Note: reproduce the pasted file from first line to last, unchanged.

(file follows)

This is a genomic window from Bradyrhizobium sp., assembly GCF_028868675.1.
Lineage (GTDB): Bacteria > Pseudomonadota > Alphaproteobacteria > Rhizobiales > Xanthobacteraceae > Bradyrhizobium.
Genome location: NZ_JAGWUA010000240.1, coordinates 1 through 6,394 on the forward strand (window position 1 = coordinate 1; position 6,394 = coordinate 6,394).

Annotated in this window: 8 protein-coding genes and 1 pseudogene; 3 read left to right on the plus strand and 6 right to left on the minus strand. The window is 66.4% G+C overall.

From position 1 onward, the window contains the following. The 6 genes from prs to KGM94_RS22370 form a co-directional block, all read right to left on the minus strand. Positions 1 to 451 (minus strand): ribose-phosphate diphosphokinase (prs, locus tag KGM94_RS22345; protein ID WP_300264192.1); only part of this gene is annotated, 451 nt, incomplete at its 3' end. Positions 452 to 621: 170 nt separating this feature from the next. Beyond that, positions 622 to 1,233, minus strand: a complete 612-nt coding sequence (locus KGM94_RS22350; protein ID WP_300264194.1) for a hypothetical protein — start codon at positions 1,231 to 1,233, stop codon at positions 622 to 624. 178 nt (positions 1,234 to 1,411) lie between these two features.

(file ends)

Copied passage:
This is a genomic window from Bradyrhizobium sp., assembly GCF_028868675.1.
Lineage (GTDB): Bacteria > Pseudomonadota > Alphaproteobacteria > Rhizobiales > Xanthobacteraceae > Bradyrhizobium.
Genome location: NZ_JAGWUA010000240.1, coordinates 1 through 6,394 on the forward strand (window position 1 = coordinate 1; position 6,394 = coordinate 6,394).

Annotated in this window: 8 protein-coding genes and 1 pseudogene; 3 read left to right on the plus strand and 6 right to left on the minus strand. The window is 66.4% G+C overall.

From position 1 onward, the window contains the following. The 6 genes from prs to KGM94_RS22370 form a co-directional block, all read right to left on the minus strand. Positions 1 to 451 (minus strand): ribose-phosphate diphosphokinase (prs, locus tag KGM94_RS22345; protein ID WP_300264192.1); only part of this gene is annotated, 451 nt, incomplete at its 3' end. Positions 452 to 621: 170 nt separating this feature from the next. Beyond that, positions 622 to 1,233, minus strand: a complete 612-nt coding sequence (locus KGM94_RS22350; protein ID WP_300264194.1) for a hypothetical protein — start codon at positions 1,231 to 1,233, stop codon at positions 622 to 624. 178 nt (positions 1,234 to 1,411) lie between these two features.